World of learning: Tommy Lopez

Tommy Lopez

Tommy Lopez, a member of the class of 2010, is spending a total of six months in Santiago, Chile, through study abroad over the spring term, followed by an internship this summer. A concentrator in the Woodrow Wilson School, Lopez has pursued several opportunities abroad while a Princeton student. (Photo: Courtesy of Tommy Lopez)

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Tommy Lopez
Class of 2010

Writing from Chile

Why go abroad:
My principal motivation for going abroad was to study for a semester at the Pontificia Universidad Católica de Chile. I wanted to have a college experience away from Princeton to catch a glimpse of how other students around the world live and study. My secondary motivation was to complete an internship after the end of the semester in Chile. Working with the Economic Affairs Directorate, I'm learning about the economic affairs of Chile and the region. International economic affairs interested me especially because of the current crisis.

Key responsibilities:
My internship involves two projects. The first is researching international bilateral and multilateral agreements that Chile keeps with other Latin American countries concerning the recognition of university degrees obtained by foreigners who wish to work in Chile. These agreements regulate whether a degree obtained outside of Chile will be recognized in order to pursue a career in Chile. These agreements are antiquated, and my responsibility is to research improvements using agreements from European countries as a model. My second project is examining the bilateral and multilateral foreign investment agreements that Chile maintains.

Tommy Lopez

For Tommy Lopez (right), one of the highlights of his experience in Chile so far has been participating in a Woodrow Wilson School task force on crime and human rights in Chile taught by Hugo Frühling (left), a professor at the University of Chile. (Photo: Courtesy of Tommy Lopez)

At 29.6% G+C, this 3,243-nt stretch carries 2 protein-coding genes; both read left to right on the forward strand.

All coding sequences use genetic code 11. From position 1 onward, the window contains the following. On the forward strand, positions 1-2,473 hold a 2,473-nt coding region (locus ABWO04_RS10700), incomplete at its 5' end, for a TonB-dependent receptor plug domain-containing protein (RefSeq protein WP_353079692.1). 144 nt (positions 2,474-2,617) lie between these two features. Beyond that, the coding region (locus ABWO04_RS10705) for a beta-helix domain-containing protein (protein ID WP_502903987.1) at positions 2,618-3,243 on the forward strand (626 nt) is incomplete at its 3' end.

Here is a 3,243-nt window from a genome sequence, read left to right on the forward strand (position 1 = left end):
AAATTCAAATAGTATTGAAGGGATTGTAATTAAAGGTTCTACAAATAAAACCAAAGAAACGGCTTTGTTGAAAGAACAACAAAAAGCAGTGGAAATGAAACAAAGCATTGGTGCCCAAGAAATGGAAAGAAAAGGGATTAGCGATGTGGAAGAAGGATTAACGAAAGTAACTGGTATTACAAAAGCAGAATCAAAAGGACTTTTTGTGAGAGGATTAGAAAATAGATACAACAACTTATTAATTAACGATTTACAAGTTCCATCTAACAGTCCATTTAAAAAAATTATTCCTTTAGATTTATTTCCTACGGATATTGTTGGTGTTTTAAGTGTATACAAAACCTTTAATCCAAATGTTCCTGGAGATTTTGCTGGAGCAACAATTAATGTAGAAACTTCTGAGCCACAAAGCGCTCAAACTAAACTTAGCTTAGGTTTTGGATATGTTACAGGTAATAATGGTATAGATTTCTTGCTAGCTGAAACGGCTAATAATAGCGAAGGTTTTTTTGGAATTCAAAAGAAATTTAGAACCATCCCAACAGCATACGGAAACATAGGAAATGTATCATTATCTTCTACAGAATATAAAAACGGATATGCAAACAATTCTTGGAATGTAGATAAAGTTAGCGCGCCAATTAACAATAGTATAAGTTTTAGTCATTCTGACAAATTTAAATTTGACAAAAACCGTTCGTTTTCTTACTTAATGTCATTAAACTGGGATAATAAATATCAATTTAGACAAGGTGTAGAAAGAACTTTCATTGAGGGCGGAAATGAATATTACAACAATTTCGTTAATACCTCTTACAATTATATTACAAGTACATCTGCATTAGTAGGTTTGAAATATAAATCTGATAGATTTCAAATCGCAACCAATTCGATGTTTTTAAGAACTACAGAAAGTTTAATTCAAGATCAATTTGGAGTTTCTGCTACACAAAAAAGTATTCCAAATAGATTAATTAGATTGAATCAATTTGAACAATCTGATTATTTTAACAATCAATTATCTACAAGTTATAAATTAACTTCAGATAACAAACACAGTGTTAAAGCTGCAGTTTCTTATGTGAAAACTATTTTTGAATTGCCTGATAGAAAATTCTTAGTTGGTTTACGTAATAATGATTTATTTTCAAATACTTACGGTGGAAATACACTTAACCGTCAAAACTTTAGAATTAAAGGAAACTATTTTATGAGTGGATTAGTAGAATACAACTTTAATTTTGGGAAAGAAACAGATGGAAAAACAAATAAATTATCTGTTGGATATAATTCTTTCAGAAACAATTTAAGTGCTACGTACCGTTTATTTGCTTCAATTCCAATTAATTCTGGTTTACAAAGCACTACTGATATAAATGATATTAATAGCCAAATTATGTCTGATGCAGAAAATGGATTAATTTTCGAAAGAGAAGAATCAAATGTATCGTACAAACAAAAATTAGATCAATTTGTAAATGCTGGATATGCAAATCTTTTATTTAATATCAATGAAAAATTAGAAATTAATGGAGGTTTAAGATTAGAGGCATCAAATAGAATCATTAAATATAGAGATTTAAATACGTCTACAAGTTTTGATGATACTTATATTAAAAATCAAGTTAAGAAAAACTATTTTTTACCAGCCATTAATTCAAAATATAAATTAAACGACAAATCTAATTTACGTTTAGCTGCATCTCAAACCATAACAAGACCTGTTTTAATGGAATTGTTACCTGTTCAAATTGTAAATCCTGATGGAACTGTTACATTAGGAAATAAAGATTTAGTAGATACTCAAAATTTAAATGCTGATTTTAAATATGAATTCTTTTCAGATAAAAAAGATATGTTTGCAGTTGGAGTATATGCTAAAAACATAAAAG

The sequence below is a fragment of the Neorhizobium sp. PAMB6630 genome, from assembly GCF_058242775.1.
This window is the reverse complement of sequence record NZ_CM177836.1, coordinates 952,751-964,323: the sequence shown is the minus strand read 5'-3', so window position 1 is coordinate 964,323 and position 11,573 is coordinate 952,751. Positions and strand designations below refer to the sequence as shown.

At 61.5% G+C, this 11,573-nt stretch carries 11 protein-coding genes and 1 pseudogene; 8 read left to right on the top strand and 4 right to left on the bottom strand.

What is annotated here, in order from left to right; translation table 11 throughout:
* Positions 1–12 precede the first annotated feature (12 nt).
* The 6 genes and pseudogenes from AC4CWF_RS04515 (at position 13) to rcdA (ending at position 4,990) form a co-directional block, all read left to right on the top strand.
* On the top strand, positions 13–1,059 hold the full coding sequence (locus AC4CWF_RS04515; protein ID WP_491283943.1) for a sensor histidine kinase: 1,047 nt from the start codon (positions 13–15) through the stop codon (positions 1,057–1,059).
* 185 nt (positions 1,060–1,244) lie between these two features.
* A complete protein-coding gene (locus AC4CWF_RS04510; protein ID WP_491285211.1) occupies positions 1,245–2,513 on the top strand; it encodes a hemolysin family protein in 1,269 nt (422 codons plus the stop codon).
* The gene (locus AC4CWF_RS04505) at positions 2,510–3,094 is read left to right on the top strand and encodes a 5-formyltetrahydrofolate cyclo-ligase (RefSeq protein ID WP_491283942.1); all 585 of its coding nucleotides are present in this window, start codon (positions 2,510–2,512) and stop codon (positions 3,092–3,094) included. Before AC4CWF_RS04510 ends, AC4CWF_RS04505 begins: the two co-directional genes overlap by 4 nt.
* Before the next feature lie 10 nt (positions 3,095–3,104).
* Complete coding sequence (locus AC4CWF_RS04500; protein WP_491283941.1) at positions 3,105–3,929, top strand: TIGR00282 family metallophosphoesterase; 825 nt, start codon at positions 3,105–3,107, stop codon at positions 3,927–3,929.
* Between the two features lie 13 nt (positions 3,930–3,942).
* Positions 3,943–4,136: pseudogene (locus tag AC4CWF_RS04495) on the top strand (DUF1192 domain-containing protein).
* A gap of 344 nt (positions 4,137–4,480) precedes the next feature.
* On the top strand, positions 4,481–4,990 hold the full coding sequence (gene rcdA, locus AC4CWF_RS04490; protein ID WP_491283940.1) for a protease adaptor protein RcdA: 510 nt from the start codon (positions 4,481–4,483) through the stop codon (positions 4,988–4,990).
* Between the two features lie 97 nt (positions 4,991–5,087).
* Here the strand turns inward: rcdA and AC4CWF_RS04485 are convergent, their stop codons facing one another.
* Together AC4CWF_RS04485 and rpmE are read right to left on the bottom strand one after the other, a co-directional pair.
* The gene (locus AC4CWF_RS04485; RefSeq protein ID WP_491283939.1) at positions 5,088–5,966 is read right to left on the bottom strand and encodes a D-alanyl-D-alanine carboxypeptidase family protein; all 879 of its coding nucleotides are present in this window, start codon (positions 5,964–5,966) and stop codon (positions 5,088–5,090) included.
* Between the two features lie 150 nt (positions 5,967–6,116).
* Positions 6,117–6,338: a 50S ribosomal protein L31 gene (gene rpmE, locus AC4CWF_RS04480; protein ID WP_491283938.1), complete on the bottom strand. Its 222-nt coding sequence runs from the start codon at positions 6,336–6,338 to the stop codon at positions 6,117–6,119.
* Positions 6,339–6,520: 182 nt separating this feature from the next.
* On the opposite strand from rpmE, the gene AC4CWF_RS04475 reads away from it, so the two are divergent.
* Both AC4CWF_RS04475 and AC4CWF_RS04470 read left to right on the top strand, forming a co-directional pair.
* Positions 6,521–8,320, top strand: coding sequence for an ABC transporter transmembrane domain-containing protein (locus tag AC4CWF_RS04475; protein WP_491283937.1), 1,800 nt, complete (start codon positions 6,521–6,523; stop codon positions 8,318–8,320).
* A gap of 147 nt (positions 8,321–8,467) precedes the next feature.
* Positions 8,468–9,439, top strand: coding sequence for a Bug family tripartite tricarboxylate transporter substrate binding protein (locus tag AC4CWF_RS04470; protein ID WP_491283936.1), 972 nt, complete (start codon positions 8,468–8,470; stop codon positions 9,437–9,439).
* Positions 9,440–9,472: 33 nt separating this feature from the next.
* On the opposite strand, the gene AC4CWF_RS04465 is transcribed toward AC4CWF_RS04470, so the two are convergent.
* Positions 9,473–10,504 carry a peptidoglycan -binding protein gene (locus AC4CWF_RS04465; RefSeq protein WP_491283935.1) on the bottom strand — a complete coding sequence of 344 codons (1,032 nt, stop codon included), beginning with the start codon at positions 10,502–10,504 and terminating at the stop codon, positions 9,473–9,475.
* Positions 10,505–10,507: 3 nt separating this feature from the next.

Academic connections:
During this past semester, I took courses in Latin American history, international economics, and the politics of armed conflict, along with a required Woodrow Wilson task force on crime and human rights in Chile. Also, my internship serves my studies because it involves international relations.

Long-term goal:
I am very interested in public service, and I hope to pursue a career in the U.S. foreign service. I would also be interested in working for an international NGO [nongovernmental organization] or the UN. The internship in the Chilean Ministry of Foreign Affairs gives me the experience of working in the public sector.

A highlight:
The task force on crime and human rights issues in Chile was very memorable. It was our responsibility to research a current crime prevention policy and make policy recommendations to the Chilean government. I enjoyed this task force for two reasons. Firstly, I enjoyed immersing myself in the research and interviewing various government officials. Secondly, the task force was a great chance to work alongside other Chilean students (the class had four Chileans and four Princeton students). It was a fun cultural and language exchange. Our professor was also very welcoming.